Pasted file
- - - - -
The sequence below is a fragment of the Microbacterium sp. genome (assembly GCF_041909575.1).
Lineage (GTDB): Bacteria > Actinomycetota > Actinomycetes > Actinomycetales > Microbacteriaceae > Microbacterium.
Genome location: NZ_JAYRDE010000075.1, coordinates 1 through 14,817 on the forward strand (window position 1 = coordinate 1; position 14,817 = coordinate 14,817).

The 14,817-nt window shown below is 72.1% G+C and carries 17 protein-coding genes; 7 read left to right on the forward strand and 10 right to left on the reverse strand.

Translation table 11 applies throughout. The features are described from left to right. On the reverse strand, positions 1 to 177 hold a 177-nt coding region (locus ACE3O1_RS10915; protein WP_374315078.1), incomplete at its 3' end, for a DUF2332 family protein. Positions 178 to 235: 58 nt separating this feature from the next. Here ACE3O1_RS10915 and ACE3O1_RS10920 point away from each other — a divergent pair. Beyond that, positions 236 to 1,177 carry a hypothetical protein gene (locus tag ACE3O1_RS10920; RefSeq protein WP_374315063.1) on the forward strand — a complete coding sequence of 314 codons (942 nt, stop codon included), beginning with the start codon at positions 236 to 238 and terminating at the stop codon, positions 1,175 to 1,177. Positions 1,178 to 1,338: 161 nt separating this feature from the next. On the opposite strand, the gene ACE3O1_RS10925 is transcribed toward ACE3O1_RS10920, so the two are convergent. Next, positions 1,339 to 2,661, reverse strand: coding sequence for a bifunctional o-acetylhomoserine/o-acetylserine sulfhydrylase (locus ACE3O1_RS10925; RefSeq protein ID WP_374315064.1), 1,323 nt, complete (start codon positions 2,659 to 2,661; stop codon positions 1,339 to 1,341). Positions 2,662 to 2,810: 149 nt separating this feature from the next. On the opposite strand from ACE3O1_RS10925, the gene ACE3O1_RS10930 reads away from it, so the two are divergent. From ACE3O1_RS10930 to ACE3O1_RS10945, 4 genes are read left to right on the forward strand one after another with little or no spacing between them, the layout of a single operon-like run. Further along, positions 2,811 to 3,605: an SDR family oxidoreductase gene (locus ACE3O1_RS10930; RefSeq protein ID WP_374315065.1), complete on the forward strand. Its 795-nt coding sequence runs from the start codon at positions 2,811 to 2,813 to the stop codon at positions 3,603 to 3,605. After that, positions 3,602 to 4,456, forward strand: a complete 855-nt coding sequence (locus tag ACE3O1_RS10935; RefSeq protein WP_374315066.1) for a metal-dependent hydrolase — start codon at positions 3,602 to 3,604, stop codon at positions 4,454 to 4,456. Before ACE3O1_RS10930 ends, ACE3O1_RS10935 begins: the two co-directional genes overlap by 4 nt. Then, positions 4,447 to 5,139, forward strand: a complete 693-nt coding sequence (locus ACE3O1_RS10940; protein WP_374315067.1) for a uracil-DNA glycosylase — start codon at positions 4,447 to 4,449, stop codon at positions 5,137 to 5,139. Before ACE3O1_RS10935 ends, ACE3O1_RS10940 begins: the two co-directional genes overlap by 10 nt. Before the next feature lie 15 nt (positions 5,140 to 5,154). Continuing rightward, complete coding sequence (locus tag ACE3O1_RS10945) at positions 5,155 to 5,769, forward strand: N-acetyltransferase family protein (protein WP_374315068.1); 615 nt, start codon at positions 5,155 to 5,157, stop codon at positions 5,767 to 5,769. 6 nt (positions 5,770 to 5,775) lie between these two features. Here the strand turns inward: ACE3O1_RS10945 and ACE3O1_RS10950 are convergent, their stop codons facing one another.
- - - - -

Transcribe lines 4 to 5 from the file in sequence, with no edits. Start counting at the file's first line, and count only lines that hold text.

The 14,817-nt window shown below is 72.1% G+C and carries 17 protein-coding genes; 7 read left to right on the forward strand and 10 right to left on the reverse strand.

Translation table 11 applies throughout. The features are described from left to right. On the reverse strand, positions 1 to 177 hold a 177-nt coding region (locus ACE3O1_RS10915; protein WP_374315078.1), incomplete at its 3' end, for a DUF2332 family protein. Positions 178 to 235: 58 nt separating this feature from the next. Here ACE3O1_RS10915 and ACE3O1_RS10920 point away from each other — a divergent pair. Beyond that, positions 236 to 1,177 carry a hypothetical protein gene (locus tag ACE3O1_RS10920; RefSeq protein WP_374315063.1) on the forward strand — a complete coding sequence of 314 codons (942 nt, stop codon included), beginning with the start codon at positions 236 to 238 and terminating at the stop codon, positions 1,175 to 1,177. Positions 1,178 to 1,338: 161 nt separating this feature from the next. On the opposite strand, the gene ACE3O1_RS10925 is transcribed toward ACE3O1_RS10920, so the two are convergent. Next, positions 1,339 to 2,661, reverse strand: coding sequence for a bifunctional o-acetylhomoserine/o-acetylserine sulfhydrylase (locus ACE3O1_RS10925; RefSeq protein ID WP_374315064.1), 1,323 nt, complete (start codon positions 2,659 to 2,661; stop codon positions 1,339 to 1,341). Positions 2,662 to 2,810: 149 nt separating this feature from the next. On the opposite strand from ACE3O1_RS10925, the gene ACE3O1_RS10930 reads away from it, so the two are divergent. From ACE3O1_RS10930 to ACE3O1_RS10945, 4 genes are read left to right on the forward strand one after another with little or no spacing between them, the layout of a single operon-like run. Further along, positions 2,811 to 3,605: an SDR family oxidoreductase gene (locus ACE3O1_RS10930; RefSeq protein ID WP_374315065.1), complete on the forward strand. Its 795-nt coding sequence runs from the start codon at positions 2,811 to 2,813 to the stop codon at positions 3,603 to 3,605. After that, positions 3,602 to 4,456, forward strand: a complete 855-nt coding sequence (locus tag ACE3O1_RS10935; RefSeq protein WP_374315066.1) for a metal-dependent hydrolase — start codon at positions 3,602 to 3,604, stop codon at positions 4,454 to 4,456. Before ACE3O1_RS10930 ends, ACE3O1_RS10935 begins: the two co-directional genes overlap by 4 nt. Then, positions 4,447 to 5,139, forward strand: a complete 693-nt coding sequence (locus ACE3O1_RS10940; protein WP_374315067.1) for a uracil-DNA glycosylase — start codon at positions 4,447 to 4,449, stop codon at positions 5,137 to 5,139. Before ACE3O1_RS10935 ends, ACE3O1_RS10940 begins: the two co-directional genes overlap by 10 nt. Before the next feature lie 15 nt (positions 5,140 to 5,154). Continuing rightward, complete coding sequence (locus tag ACE3O1_RS10945) at positions 5,155 to 5,769, forward strand: N-acetyltransferase family protein (protein WP_374315068.1); 615 nt, start codon at positions 5,155 to 5,157, stop codon at positions 5,767 to 5,769. 6 nt (positions 5,770 to 5,775) lie between these two features. Here the strand turns inward: ACE3O1_RS10945 and ACE3O1_RS10950 are convergent, their stop codons facing one another.